In the end, while frustrated American army officers looked on, 1,336 men, 914 women, and 750 children embarked on more than two hundred vessels waiting to spirit them out of the New York Harbour. Some of the Black Loyalists went to Quebec, England, or Germany, but most travelled to Nova Scotia, establishing communities that exist to this day in places such as Shelburne, Annapolis Royal, Digby, Sydney, and Halifax and its nearby areas.
Although many Nova Scotians can still trace their heritage to the Black Loyalists, the blacks who arrived in 1783 did not meet with a fairytale ending. Some never received the land they had been promised in exchange for serving the British during the war, but worse, many were subjected to cruel treatment in the province — confronting a segregated society, the ropes of hangmen, and the first race riot in North America (when disbanded white soldiers drove blacks out of their homes in Birchtown, near Shelburne, in order to secure employment for themselves).
Understandably, more than one thousand Black Loyalists elected to migrate again, just a decade later. Embarking in a flotilla of fifteen ships in the Halifax harbour, they commenced the first “back to Africa” exodus in the history of the Americas, literally navigating past slave vessels as they sailed east across the Atlantic Ocean to found a new colony in Sierra Leone. That voyage, too, was thoroughly documented. But that is another story.
The Book of Negroes is a national treasure and deserves to be considered as such. The Nova Scotia Archives, the Nova Scotia Museum, the Public Archives of Canada, and the Black Loyalist Heritage Society have all helped document the Book of Negroes. Like any great historical document, it offers far too much information to be absorbed in a single sitting. It offers repeated glimpses of the difficult relationship between Great Britain and the nascent United States, and manages to both reinforce and shatter the romantic notion that Canada was a promised land for fugitive American slaves. Many of the people listed in the book travelled “on their own bottom” and free, assuming that their newfound liberty would be protected in Canada. On the other hand, a substantial number of the blacks listed in the Book of Negroes came to this country as the property — slaves or indentured servants — of white United Empire Loyalists. For them, Canada would be a new place to test the chains of human bondage.
Inside the Book of Negroes
(More about the first slide at the top) There are British and American versions of the Book of Negroes. The British version here, which appears to be the original, is written in ink in a large ledger of about 156 pages. For each person entered in the book, details run horizontally across two facing pages, much like these pages, 37 and 38. There are nine columns for information, but not every person has an entry in every column. The columns include the name of the vessel on which the Black Loyalist is travelling, where it is bound, the passengers’ name, age, and description. By modern standards, the descriptions are cruel. “Almost past his labour;” “stout, squat with small child;” and “tall & worn out” are typical entries. There are also columns for the names and place of residence of “Claimants” — a euphemism for slave owners — and for “Names of the Persons in whose possession they are now,” people holding blacks as indentured servants. Finally, the second page for each entry contains “Remarks,” which provide personal details. — L.H.
The (Legislative) End of the Trade in Slaves
Passed 200 years ago, the Slave Trade Act was officially titled, “An Act for the Abolition of the Slave Trade.” The act rid the slave trade in the British Empire, which had begun about 250 years earlier, during the reign of Elizabeth I. A group opposing the slave trade, consisting of Evangelical Protestants and Quakers, rallied behind the Slave Trade Act. The Quakers had long viewed slavery as immoral. The antislave-trade groups had considerable numbers of sympathizers in the English Parliament by 1807. Nicknamed the “saints,” this alliance was led by parliamentarian William Wilberforce, the most vocal and dedicated of the campaigners. Wilberforce and Charles Fox led the campaign in the House of Commons, whereas Lord Grenville was left to persuade the House of Lords.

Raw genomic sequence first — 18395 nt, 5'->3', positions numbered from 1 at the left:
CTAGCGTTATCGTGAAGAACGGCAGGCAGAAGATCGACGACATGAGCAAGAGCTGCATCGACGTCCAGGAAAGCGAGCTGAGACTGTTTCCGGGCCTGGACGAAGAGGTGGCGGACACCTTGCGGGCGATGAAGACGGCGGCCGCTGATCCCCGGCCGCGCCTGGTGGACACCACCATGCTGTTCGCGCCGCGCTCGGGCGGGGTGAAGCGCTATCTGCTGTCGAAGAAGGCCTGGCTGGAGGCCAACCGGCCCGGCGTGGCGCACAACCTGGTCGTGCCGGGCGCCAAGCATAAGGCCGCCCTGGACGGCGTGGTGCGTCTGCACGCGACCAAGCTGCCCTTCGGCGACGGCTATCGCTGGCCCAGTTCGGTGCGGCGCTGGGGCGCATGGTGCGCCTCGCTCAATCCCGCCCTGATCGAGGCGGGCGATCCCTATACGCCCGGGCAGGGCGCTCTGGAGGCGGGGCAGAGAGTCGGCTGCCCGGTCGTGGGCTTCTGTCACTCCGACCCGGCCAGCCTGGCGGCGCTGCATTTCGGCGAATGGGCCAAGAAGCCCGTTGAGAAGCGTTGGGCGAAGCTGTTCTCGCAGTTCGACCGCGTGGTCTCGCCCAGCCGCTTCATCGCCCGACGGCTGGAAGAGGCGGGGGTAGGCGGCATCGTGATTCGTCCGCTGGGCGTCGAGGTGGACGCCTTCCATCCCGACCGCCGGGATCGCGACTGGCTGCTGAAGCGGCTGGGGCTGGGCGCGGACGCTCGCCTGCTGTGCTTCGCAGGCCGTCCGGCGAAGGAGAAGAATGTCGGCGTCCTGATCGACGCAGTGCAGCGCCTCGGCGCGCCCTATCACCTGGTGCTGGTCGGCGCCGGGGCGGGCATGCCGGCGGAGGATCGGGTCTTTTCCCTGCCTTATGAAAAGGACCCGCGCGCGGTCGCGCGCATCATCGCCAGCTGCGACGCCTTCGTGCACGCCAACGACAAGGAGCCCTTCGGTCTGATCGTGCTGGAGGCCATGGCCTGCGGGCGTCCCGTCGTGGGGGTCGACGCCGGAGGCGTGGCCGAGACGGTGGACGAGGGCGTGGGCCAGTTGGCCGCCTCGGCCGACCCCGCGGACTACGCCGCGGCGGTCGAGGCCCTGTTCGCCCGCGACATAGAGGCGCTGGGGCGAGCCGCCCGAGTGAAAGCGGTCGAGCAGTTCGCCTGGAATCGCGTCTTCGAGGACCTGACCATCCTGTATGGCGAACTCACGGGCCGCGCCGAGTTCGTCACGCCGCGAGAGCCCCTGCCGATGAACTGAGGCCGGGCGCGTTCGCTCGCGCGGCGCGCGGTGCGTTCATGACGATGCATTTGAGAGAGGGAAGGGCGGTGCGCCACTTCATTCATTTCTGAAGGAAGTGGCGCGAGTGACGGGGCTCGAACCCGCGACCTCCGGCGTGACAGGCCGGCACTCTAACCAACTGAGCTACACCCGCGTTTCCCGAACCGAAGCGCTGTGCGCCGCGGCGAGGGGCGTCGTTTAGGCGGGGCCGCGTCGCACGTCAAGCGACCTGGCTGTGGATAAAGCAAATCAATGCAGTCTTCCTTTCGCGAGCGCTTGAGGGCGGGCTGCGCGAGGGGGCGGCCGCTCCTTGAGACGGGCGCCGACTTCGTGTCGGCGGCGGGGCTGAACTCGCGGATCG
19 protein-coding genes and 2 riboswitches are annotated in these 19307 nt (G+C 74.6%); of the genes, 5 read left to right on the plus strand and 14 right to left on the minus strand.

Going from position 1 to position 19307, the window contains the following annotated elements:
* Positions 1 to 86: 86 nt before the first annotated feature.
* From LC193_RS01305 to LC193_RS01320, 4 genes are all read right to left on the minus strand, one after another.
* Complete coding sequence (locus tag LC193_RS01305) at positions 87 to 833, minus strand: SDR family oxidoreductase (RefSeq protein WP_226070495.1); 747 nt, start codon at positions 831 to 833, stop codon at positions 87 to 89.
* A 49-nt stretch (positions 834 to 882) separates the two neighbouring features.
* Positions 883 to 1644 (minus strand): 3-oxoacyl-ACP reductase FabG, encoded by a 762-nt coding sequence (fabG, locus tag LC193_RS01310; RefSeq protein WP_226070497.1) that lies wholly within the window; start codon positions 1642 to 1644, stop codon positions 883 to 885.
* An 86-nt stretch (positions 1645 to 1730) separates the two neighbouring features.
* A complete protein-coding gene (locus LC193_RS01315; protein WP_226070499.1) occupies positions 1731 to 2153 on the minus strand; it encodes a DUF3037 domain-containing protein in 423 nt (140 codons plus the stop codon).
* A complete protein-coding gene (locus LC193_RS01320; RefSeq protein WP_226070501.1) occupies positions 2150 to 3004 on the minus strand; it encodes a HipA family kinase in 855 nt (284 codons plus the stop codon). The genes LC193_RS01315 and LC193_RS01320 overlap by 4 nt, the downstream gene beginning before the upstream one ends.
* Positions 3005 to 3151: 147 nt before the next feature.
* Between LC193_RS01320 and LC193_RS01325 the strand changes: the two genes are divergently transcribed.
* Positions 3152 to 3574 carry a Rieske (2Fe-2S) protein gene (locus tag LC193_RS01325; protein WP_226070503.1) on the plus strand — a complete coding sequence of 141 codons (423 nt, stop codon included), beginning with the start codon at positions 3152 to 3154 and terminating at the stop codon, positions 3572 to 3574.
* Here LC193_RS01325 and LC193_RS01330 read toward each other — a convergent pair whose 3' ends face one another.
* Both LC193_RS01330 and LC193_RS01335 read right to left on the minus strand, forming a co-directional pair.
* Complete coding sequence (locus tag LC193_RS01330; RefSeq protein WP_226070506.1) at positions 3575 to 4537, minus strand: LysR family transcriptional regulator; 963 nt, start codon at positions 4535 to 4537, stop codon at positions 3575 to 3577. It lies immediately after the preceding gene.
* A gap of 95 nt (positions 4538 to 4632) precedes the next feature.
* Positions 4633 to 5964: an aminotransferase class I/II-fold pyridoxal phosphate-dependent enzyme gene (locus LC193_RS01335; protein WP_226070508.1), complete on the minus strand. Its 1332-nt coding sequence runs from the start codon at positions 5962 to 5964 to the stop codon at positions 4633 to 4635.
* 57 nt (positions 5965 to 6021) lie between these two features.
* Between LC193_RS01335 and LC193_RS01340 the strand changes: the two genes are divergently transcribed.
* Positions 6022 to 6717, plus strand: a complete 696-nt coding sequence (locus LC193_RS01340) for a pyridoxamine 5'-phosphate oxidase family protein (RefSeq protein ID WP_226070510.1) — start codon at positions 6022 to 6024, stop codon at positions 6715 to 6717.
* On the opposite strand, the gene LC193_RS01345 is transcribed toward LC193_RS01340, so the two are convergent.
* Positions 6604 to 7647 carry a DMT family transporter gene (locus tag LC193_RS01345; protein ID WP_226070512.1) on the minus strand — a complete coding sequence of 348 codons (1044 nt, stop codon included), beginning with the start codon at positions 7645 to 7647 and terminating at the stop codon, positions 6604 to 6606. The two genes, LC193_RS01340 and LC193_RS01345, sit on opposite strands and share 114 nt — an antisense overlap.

Grenville made a passionate speech arguing that the slave trade was “contrary to the principles of justice, humanity, and sound policy” and criticized fellow members for not abolishing it. They put it to a vote. The act was passed in the House of Lords by 41 votes to 20 and it was carried in the House of Commons by 114 to 15, to become law on March 25, 1807. But it would take another twenty-five years before slavery itself became illegal — when parliament passed the Slavery Abolition Act in 1833.
The British soon set their sights on convincing other nations to end the slave trade, if only to eliminate a foreseeable economic and competitive disadvantage they would be placed in. The British campaign was a large-scale foreign-policy effort. It would take decades to convince some nations to abandon the slave trade. Denmark and the United States banned the trade much later, around 1850. Some small trading nations, such as Sweden and Holland, which had little to lose, responded much earlier.
After the Slave Trade Act was passed in 1807, British captains caught transporting slaves were fined £100 for every individual found on board. Still, the slave trade continued, more deviously than ever. Slave ships in danger of being captured by the British navy would throw many of their illegal passengers overboard to minimize the £100 fine per individual.
Lawrence Hill lives in Burlington, Ontario. His novel, The Book of Negroes, was published by HarperCollins Canada in 2007 and turned into a mini-series by CBC in 2015. For more information, visit LawrenceHill.com. You can buy his novel online at Chapters; an illustrated version was published in 2012.
The Book of Negroes can be found in the Nova Scotia Public Archives, the National Archives of the United States, and in the National Archives (Public Records Office) in Kew, England. It can also be found online at Library and Archives Canada.
This article originally appeared in the February/March 2007 issue of the Beaver.
From The Beaver archive, related articles can be found in back issues available in our store:
“In Bondage” by Tom Derreck, February/March 2003: Black slavery arrived in Canada in 1628 aboard a privateer’s ship. It would not be abolished for more than two centuries.
“The Varieties of Black Experience” by Christopher Moore, June/July 2002: By the 1850s, blacks were a more rooted, permanent, and diverse part of the Canadian population than the fugitive slave narratives might suggest.